Hello Nature readers, would you like to get this Briefing in your inbox free every day? Sign up here.

A white bowl of pink rice grains.

The hybrid beef–rice is pink because the cell-culture medium contains phenol red, an acidity monitor.Credit: Yonsei University

Beef muscle and fat cells have been grown in the lab using rice as a supporting material — with edible results. “It was definitely different from regular rice,” says chemical engineer and study co-author Sohyeon Park. “It was more nutty and harder.” The beef-rice has a slightly higher fat and protein content than standard rice and could find use as a supplement for food-insecure communities.

Nature | 4 min read

Reference: Matter paper

A combination of a strong El Niño climate pattern, rampant planting of non-native trees and climate change all have contributed to the deadly wildfires that tore through Chile, Colombia and Argentina this year. “We are very worried, because each new fire is bigger, more threatening and with an ever-greater impact,” says environmental scientist Francisco de la Barrera. Some researchers are calling for preventative action such as reducing fire risk on the edges of cities by replacing invasive trees with native species that are less susceptible to fire.

Nature | 5 min read

The impact of cigarettes on the immune system lingers long after people have stopped smoking. Researchers measured 1,000 people’s immune responses by exposing blood samples to various molecules or pathogens. Apart from cigarette smoking, having a relatively high body mass index and having previously been infected with the typically benign cytomegalovirus also seem to affect the immune response. “It makes me wonder how much detail we should consider when we are looking at targeted therapy or personalized medicine,” says geneticist Vinod Kumar.

Nature | 4 min read

Get the expert view from genomics researcher Yang Luo and Simon Stent in the Nature News & Views article (6 min read, Nature paywall)

Reference: Nature paper

A reconstruction of nearly 9 billion years of cosmic evolution supports the standard model of cosmology, which suggests that mysterious dark matter is the main factor shaping the Universe’s structure. Astronomers traced the X-ray glow of distant galaxy clusters using the most detailed X-ray map of the sky, captured by the eROSITA space telescope. It allowed them to calculate parameters such as ‘lumpiness’ — how much the total mass of matter has concentrated in the cosmic web at any given time due to gravity, especially that of dark matter.

Nature | 5 min read

Reference: arXiv preprint (not peer reviewed)

A colourful view of the universe as seen with the eROSITA X-ray telescope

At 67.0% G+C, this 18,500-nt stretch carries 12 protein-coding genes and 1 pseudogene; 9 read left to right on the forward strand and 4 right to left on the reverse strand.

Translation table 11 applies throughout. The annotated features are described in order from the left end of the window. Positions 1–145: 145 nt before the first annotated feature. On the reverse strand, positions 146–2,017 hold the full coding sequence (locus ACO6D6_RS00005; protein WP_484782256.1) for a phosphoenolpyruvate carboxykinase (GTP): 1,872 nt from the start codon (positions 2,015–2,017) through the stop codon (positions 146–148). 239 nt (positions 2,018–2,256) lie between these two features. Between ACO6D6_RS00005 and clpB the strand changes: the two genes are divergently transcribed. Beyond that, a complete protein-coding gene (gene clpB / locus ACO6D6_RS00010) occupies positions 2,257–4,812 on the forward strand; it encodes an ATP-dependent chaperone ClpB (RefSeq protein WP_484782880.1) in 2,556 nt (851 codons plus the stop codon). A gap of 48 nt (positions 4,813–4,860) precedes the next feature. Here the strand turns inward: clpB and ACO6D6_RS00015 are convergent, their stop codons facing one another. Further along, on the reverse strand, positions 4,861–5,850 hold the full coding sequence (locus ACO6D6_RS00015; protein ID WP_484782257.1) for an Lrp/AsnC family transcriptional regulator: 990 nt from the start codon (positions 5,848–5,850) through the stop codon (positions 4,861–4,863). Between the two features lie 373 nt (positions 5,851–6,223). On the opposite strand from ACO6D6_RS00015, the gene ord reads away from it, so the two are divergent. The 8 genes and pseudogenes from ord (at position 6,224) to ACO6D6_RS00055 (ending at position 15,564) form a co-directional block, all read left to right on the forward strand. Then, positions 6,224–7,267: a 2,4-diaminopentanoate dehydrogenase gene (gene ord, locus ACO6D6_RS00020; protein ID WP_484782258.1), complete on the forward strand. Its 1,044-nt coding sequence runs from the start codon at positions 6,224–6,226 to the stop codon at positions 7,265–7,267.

eROSITA has mapped more than one million sources of X-rays.Credit: Jeremy Sanders, Hermann Brunner, eSASS team (MPE); Eugene Churazov, Marat Gilfanov (IKI)

Features & opinion

Mental health is part of the UN Sustainable Development Goal for ‘good health and well-being’. But there is a large gap between what is needed and what is available, says psychiatrist Shekhar Saxena. In some countries, including India and the United States, suicide rates among young people are rising rapidly. “It reflects the society that we live in where a young person does not feel that life is worth living,” says Saxena. He argues that socioeconomic policies and community-led initiatives are needed to prevent mental disorders early.

Nature Careers Podcast | 29 min listen

Scientists are starting to piece together the story of the first human settlers of the Canary Islands, who arrived from North Africa some 1800 years ago. Life on the dry volcanic islands was probably challenging — one island’s population crashed around the 9th century, and many skulls bear the marks of violence. But the islanders were remarkably adaptable, reinventing tools in the absence of metal ores and creating elaborate art. “I imagine the lives of those people as profoundly linked to the natural world,” says archaeobotanist Jacob Morales. Canarians remained largely isolated until Europeans arrived in the 14th century and all but erased them. Only traces of their genetics remain in modern islanders, who have on average between 15% and 20% of DNA from Indigenous sources.

Science | 12 min read

Nature’s editors feel that engineering research has been underrepresented, even neglected, in the journal — something they want to change. “We want the world of engineering to know that its research, whether as a proof of concept or at the implementation stage, will be considered,” says a Nature editorial.

Nature | 5 min read

Where I work

A smiling young woman wearing shorts and sandals with a blue t-shirt and a cream sunhat crouches on a sandy beach while holding a stainless steel sieve. It is a sunny day with blue skies, and the sea is breaking gently behind her.

Carol Simon

“I was supposed to study aspects of abalone farming, but soon found the indigenous or invasive worms that sometimes live on abalone far more interesting,” says marine biologist Carol Simon. Since 2009, she has helped to describe 21 species of these South African bristle worms that were new to science. “Some are so tiny that you can only see them clearly under a microscope. Others are an arm’s length long and as thick as my thumb.” (Nature Africa | 3 min read)

Quote of the day

Most people suffer from ‘plant blindness’ and consequently ‘time blindness’, says philosopher and artist Jonathon Keats. An ‘arboreal clock’ incorporates time as experienced by some of the oldest trees on the planet, to help humanity reconnect with its environment. (Noema | 13 min read)


Source link

Leave a Reply

Your email address will not be published. Required fields are marked *